Grand County will appeal YMCA tax case
Ryan Summerlin August 11, 2014
The Grand County Board of Commissioners has moved to file an appeal in a recent decision to grant Snow Mountain Ranch a full property tax exemption for religious use.
The board moved at their Aug. 12 meeting to allow Grand County Attorney Anthony “Jack” DiCola to move forward filing appeal with the Colorado Court of Appeals.
DiCola had recommended that Grand County Commissioners appeal the decision from the Colorado Board of Assessment Appeals to grant religious use tax exemptions to YMCA of the Rockies, which owns Snow Mountain Ranch.
“With taxes, we just want to get it right,” DiCola told the Sky-Hi News. “There’s really no question that we need an appellate decision on this issue.”
DiCola, who met with attorneys for Larimer County over the weekend, said during the board meeting that the state constitution contradicts the Board of Assessment Appeals’ ruling.
“I don’t believe the YMCA property is used solely and exclusively for religious purposes,” DiCola said. “I believe we should appeal this decision.”
Larimer County attorneys made the same recommendation to the Larimer County Board of Commissioners at their Aug. 12 meeting, DiCola said.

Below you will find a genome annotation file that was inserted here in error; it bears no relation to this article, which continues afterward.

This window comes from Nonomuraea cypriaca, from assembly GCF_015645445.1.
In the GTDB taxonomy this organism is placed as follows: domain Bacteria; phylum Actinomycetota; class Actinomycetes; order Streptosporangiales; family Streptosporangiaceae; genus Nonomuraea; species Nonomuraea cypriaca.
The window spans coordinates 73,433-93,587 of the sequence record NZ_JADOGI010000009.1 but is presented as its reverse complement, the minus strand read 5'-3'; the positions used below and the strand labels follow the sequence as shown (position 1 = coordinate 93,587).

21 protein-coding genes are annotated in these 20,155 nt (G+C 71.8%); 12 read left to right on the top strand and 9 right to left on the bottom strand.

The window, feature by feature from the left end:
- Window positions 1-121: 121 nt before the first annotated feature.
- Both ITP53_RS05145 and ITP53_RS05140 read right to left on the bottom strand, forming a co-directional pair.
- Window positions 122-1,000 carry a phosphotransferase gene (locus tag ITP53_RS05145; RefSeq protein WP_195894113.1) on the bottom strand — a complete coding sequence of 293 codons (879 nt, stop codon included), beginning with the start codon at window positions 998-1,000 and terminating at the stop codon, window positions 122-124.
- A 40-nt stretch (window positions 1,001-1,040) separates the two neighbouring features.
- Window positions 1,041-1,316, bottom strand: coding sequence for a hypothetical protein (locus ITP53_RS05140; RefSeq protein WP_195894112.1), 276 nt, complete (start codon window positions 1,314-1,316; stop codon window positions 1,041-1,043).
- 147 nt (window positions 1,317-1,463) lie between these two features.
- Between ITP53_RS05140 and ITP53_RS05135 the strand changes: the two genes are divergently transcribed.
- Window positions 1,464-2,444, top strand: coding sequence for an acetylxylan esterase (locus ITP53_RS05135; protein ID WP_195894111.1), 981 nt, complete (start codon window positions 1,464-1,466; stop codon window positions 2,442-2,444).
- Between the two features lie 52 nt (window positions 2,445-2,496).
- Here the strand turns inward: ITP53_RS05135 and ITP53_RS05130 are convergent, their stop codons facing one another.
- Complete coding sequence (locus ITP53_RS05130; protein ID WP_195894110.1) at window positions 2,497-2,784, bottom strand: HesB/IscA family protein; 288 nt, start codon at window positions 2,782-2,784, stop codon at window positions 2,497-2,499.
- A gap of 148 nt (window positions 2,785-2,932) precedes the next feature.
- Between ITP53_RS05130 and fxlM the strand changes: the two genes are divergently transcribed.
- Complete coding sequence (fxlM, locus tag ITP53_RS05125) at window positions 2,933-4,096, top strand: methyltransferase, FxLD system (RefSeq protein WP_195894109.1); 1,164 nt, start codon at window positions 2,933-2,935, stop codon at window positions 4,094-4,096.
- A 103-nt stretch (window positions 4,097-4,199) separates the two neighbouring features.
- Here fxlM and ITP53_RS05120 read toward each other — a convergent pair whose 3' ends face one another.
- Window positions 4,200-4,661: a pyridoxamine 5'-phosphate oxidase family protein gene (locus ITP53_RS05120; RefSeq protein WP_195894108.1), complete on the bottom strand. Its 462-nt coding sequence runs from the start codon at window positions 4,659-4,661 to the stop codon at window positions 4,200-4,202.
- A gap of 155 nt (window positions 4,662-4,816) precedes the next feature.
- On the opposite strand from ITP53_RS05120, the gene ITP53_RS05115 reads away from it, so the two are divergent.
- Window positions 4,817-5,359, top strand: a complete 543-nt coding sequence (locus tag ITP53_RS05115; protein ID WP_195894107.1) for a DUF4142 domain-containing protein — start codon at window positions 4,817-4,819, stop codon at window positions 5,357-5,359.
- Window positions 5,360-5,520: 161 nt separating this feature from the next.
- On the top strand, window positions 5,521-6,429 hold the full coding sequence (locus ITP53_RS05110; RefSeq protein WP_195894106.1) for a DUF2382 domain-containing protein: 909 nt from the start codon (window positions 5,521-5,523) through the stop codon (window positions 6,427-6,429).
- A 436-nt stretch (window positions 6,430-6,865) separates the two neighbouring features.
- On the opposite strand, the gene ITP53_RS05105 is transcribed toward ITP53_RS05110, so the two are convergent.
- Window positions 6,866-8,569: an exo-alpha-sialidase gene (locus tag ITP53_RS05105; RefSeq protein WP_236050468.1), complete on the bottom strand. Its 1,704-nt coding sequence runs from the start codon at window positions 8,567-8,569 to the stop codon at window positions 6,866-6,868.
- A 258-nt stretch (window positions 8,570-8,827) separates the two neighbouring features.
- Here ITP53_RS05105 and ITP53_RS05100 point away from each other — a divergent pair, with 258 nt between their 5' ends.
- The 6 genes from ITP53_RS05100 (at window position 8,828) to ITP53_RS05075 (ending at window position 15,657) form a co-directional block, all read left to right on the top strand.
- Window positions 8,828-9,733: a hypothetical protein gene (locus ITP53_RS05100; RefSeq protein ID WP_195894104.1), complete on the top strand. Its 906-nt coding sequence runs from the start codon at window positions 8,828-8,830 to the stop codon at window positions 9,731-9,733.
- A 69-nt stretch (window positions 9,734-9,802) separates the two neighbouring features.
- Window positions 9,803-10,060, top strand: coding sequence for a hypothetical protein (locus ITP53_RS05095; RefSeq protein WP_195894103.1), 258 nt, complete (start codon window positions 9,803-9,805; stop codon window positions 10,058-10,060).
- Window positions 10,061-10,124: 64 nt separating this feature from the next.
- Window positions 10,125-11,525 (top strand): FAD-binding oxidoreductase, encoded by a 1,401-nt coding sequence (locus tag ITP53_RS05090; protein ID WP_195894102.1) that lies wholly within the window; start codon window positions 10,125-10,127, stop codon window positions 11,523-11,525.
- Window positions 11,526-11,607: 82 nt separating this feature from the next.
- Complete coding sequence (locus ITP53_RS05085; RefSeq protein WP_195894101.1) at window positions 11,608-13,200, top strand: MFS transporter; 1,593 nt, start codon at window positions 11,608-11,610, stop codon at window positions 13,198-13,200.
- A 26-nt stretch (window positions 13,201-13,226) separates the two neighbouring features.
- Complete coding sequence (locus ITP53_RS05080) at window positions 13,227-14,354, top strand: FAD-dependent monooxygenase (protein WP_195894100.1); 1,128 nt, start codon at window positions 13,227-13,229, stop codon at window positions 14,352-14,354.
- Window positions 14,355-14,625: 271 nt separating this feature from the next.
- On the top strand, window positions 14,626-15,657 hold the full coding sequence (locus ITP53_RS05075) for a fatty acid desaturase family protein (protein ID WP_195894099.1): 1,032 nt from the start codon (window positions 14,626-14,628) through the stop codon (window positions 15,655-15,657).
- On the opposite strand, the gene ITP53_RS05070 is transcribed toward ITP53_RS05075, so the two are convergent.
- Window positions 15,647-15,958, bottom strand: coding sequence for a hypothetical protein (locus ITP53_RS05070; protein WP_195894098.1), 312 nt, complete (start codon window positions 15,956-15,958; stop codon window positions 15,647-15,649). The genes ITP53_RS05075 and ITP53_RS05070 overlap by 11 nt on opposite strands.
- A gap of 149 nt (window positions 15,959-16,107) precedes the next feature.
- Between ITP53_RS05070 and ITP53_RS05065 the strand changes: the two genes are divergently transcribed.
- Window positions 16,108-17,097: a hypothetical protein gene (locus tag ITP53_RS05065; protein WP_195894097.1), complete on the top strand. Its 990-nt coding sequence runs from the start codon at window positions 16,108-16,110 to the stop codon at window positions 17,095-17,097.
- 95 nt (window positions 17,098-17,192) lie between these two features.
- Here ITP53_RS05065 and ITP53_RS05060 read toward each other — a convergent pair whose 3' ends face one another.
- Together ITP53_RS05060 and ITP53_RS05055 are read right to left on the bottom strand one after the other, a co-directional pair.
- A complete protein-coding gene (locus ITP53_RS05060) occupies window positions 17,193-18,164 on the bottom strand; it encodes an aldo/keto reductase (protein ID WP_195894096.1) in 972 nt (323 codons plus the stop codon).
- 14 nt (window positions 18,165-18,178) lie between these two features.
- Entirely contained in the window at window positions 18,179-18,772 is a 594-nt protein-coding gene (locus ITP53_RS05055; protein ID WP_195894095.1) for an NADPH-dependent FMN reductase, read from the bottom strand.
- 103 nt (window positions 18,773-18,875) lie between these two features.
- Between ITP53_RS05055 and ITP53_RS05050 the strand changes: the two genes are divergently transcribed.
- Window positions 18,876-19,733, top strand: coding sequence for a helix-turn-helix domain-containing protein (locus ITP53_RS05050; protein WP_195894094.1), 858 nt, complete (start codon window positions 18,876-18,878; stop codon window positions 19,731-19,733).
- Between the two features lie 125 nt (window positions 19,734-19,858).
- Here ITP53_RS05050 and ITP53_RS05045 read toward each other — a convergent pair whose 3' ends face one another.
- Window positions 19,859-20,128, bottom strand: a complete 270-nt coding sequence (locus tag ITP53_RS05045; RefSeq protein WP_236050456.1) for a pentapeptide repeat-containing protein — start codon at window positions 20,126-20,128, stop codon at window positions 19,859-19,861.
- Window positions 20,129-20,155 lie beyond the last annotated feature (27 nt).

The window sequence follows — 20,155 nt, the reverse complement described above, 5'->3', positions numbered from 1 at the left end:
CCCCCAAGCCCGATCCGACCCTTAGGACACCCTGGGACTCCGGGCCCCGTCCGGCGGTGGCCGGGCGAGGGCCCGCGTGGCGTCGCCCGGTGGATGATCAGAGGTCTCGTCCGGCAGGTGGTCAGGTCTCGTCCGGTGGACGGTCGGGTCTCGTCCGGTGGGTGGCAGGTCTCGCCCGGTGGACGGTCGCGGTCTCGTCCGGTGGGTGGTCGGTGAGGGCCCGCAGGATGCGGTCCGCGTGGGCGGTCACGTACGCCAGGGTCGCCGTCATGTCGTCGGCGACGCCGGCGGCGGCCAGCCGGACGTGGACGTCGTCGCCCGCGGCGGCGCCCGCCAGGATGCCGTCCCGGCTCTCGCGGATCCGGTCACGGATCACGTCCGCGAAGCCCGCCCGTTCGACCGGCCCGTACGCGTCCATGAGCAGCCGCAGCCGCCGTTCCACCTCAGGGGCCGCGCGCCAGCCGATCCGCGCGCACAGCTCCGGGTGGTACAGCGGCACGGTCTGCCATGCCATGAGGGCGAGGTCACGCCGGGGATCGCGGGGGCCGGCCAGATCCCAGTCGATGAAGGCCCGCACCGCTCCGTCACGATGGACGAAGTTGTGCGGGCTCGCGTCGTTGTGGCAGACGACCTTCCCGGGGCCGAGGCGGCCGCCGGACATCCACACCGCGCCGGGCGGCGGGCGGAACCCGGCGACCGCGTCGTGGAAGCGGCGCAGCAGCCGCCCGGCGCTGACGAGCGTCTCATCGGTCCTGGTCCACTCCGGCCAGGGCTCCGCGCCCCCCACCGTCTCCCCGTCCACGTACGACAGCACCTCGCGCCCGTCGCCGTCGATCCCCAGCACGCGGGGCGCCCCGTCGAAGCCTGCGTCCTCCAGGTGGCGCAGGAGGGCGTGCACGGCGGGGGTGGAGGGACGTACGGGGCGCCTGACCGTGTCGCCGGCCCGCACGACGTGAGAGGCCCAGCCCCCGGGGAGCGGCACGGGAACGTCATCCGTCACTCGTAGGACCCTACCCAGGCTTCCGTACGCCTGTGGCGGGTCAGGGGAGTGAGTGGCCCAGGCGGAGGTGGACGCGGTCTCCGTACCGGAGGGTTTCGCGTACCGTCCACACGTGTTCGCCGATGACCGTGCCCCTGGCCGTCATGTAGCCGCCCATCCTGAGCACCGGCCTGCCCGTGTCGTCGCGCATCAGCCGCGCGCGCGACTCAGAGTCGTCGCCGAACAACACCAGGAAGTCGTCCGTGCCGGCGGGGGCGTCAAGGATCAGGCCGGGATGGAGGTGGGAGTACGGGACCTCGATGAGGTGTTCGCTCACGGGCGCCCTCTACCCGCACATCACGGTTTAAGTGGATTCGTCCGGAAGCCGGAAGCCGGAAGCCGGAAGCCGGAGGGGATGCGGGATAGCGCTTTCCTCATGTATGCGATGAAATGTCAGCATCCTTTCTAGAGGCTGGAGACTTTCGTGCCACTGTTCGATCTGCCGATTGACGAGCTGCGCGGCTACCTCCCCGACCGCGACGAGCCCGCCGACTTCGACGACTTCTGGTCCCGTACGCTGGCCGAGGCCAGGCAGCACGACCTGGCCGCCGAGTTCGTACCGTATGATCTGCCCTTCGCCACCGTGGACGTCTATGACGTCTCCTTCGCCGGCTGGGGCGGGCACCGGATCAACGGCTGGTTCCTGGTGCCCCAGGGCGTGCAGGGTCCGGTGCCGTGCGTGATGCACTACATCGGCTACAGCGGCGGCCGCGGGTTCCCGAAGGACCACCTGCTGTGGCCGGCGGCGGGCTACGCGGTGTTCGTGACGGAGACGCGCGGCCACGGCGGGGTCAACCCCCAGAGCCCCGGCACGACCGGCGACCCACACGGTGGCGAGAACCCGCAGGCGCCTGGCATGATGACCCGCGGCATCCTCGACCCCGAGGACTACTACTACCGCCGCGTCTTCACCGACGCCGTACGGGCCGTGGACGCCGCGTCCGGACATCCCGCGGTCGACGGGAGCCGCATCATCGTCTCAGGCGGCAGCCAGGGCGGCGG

The exemption means that YMCA of the Rockies does not have to pay the more than $200,000 annual property tax bill for its Snow Mountain Ranch Property. It also means that Grand County will have to refund taxes paid in 2002, 2003 and 2004.
YMCA of the Rockies, which is headquartered in Estes Park, first applied for religious purposes and charitable use property tax exemptions for two of its properties, Snow Mountain Ranch and the Estes Park Center, in December 2003. The Property Tax Administrator eventually granted both exemptions, though the Board of Assessment Appeals reversed them.
The Colorado Court of Appeals vacated the Board of Assessment Appeals’ decisions in April 2013.
After the appellate ruling, the Board of Assessment Appeals reversed its previous ruling and granted YMCA of the Rockies religious use exemptions. It declined to rule on the charitable exemption.
DiCola told the Sky-Hi News that he was frustrated with the Board of Assessment Appeals’ decision, and called the board’s and the Colorado Property Tax Administrator’s handling of the cases a “real failure.”
He criticized the lengthiness of proceedings and the Board of Assessment Appeals’ decision not to rule on the charitable use exemption.
DiCola did say that he believed the counties had a chance for a successful appeal.
“I wouldn’t recommend that we appeal it if I wasn’t at least optimistic,” DiCola said.
Hank Shell can be reached at 970-887-3334 ext. 19610.